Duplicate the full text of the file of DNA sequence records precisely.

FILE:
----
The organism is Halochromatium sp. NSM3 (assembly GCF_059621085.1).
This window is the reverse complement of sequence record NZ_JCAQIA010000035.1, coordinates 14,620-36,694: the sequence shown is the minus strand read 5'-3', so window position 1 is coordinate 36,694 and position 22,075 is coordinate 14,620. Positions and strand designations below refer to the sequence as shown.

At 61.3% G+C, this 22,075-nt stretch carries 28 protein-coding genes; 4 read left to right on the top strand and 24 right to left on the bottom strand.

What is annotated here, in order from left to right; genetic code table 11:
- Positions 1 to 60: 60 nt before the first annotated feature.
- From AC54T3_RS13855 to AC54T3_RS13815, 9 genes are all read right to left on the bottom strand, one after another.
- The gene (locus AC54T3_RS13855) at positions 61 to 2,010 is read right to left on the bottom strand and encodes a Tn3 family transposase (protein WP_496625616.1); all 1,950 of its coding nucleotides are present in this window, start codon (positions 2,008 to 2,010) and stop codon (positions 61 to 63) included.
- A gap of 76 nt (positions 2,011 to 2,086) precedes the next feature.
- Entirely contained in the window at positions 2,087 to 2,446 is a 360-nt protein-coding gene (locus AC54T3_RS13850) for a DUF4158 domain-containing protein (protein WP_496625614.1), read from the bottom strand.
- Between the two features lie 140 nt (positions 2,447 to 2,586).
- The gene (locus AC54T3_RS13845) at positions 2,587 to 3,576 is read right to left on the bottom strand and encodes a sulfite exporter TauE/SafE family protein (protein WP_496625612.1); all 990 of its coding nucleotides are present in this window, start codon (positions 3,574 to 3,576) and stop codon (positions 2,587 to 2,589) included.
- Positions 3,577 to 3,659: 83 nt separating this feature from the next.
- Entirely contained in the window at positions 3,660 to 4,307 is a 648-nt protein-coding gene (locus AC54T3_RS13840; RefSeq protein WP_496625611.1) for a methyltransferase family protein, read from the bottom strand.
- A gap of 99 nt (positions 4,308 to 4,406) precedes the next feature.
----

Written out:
The organism is Halochromatium sp. NSM3 (assembly GCF_059621085.1).
This window is the reverse complement of sequence record NZ_JCAQIA010000035.1, coordinates 14,620-36,694: the sequence shown is the minus strand read 5'-3', so window position 1 is coordinate 36,694 and position 22,075 is coordinate 14,620. Positions and strand designations below refer to the sequence as shown.

At 61.3% G+C, this 22,075-nt stretch carries 28 protein-coding genes; 4 read left to right on the top strand and 24 right to left on the bottom strand.

What is annotated here, in order from left to right; genetic code table 11:
- Positions 1 to 60: 60 nt before the first annotated feature.
- From AC54T3_RS13855 to AC54T3_RS13815, 9 genes are all read right to left on the bottom strand, one after another.
- The gene (locus AC54T3_RS13855) at positions 61 to 2,010 is read right to left on the bottom strand and encodes a Tn3 family transposase (protein WP_496625616.1); all 1,950 of its coding nucleotides are present in this window, start codon (positions 2,008 to 2,010) and stop codon (positions 61 to 63) included.
- A gap of 76 nt (positions 2,011 to 2,086) precedes the next feature.
- Entirely contained in the window at positions 2,087 to 2,446 is a 360-nt protein-coding gene (locus AC54T3_RS13850) for a DUF4158 domain-containing protein (protein WP_496625614.1), read from the bottom strand.
- Between the two features lie 140 nt (positions 2,447 to 2,586).
- The gene (locus AC54T3_RS13845) at positions 2,587 to 3,576 is read right to left on the bottom strand and encodes a sulfite exporter TauE/SafE family protein (protein WP_496625612.1); all 990 of its coding nucleotides are present in this window, start codon (positions 3,574 to 3,576) and stop codon (positions 2,587 to 2,589) included.
- Positions 3,577 to 3,659: 83 nt separating this feature from the next.
- Entirely contained in the window at positions 3,660 to 4,307 is a 648-nt protein-coding gene (locus AC54T3_RS13840; RefSeq protein WP_496625611.1) for a methyltransferase family protein, read from the bottom strand.
- A gap of 99 nt (positions 4,308 to 4,406) precedes the next feature.